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EIP, Engineering Students Take Top Prize in National Deloitte Case Competition

EIP, Engineering Students Take Top Prize in National Deloitte Case Competition

Pictured, from left to right: Joshua Cocker, Conor Casey, Alex Tran and Brooke Nesselt.
Pictured, from left to right: Joshua Cocker, Conor Casey, Alex Tran and Brooke Nesselt.

Three engineering students in a four-person University of Maryland team won first place and a $4,000 prize in the national Deloitte Consulting Undergraduate Case Study Competition, held in Westlake, Texas, from March 9-11, 2017.

Among 17 universities represented in the competition, the UMD team was challenged to develop a practical solution for an online clothing retailer to establish brick-and-mortar operations. Team solutions had to adhere to Deloitte’s three-segment consulting method, which includes human capital, technology, and strategy and operations.

The event culminated with four finalist teams presenting onstage to an audience of more than 100 Deloitte employees and participating universities.

The UMD team included sophomores Conor Casey (aerospace engineering, EIP, QUEST), Joshua Cocker (mechanical engineering, EIP, QUEST), Brooke Nesselt (mechanical engineering, EIP, QUEST, Flexus), and Alexander Tran (finance & information systems, QUEST, College Park Scholars, Environment, Technology & Economy).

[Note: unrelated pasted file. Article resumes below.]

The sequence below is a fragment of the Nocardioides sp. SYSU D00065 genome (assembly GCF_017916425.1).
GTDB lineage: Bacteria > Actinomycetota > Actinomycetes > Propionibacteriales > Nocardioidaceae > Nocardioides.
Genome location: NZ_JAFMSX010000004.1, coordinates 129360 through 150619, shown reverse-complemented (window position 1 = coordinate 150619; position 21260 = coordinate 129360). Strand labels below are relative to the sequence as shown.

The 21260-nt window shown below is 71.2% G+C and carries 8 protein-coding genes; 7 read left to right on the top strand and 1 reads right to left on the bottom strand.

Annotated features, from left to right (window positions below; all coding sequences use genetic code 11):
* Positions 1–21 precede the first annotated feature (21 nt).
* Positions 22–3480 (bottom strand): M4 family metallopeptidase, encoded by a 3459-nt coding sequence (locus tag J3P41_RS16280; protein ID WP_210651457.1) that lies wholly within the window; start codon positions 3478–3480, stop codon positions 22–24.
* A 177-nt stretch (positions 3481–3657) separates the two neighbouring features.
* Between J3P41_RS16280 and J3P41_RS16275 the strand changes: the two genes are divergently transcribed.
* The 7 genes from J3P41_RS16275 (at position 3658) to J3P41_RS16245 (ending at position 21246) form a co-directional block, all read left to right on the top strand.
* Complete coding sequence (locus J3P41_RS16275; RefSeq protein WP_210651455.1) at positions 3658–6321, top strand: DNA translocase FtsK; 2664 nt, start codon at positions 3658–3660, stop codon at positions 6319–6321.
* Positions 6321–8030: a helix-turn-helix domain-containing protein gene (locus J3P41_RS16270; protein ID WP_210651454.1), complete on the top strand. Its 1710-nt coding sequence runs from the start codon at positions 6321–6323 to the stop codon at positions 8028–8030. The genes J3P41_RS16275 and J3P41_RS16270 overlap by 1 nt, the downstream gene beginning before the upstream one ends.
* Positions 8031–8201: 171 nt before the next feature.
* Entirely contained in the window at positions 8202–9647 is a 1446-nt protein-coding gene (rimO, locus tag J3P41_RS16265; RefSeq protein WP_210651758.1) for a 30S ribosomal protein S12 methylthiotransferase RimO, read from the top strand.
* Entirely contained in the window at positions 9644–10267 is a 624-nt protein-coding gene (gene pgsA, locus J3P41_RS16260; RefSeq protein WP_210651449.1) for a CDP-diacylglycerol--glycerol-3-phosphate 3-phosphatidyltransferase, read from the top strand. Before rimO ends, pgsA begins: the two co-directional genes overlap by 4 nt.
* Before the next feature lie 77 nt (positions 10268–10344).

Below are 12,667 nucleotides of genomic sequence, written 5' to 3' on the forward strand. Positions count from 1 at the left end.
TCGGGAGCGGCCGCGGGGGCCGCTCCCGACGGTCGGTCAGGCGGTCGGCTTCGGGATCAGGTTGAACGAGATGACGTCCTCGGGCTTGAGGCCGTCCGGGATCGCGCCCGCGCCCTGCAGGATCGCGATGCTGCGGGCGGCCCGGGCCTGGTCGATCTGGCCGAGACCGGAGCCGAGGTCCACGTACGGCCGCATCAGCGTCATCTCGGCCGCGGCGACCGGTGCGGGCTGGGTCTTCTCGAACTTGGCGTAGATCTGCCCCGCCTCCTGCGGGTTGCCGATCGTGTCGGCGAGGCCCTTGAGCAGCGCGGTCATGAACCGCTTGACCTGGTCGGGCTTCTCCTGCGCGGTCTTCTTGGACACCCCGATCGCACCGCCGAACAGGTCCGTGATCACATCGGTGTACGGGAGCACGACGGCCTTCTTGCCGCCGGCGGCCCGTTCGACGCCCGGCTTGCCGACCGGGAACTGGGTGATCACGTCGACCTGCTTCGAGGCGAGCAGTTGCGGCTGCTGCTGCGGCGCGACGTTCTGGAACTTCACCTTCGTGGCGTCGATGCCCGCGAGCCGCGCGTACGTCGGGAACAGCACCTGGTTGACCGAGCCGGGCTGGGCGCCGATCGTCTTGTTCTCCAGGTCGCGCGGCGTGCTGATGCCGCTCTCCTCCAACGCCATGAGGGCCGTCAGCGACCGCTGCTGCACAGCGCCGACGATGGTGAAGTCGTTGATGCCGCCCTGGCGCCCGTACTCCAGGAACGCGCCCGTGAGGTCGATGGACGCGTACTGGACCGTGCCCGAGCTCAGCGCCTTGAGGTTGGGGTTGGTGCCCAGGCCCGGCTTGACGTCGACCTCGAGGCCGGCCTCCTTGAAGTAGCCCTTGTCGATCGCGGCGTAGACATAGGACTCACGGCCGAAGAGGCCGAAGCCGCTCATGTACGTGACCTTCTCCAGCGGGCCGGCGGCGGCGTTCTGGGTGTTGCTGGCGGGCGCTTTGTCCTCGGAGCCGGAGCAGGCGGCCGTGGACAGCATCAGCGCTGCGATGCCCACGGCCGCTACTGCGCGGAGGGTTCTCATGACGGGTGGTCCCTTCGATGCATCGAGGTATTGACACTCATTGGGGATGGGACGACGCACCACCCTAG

Clark School alumna Kimberly Berlic (2012, mechanical engineering), now a consultant with Deloitte, mentored the UMD team at the national competition.

“Kim told us that you have to learn to be comfortable being uncomfortable,” said Nesselt. “You have to be confident in your intelligence and your abilities. This encompassed our entire experience in the competition.”

The team also drew from lessons learned through the Entrepreneurship and Innovation Program (EIP) and QUEST honors initiatives.

“We were the only team to have a wireframe prototype,” said Nesselt. “We learned how to do this in QUEST and it is emphasized in EIP.”

But the biggest takeaway for the UMD team was the value of true teamwork. “A team isn’t necessarily a sum of the individuals but how they work together as a cohesive unit,” said Nesselt. “We might not have been the most talented, but our team dynamic and how we worked together seamlessly helped us stand apart.”

The event was the team’s second trip to the national competition after winning the campus competition two years straight.

“We were up against the best business schools in the country,” said Casey. “We had to tell ourselves we can do this. We’ve been here before. It was a rewarding feeling once we did end up winning. It was a powerful learning experience.”

March 16, 2017


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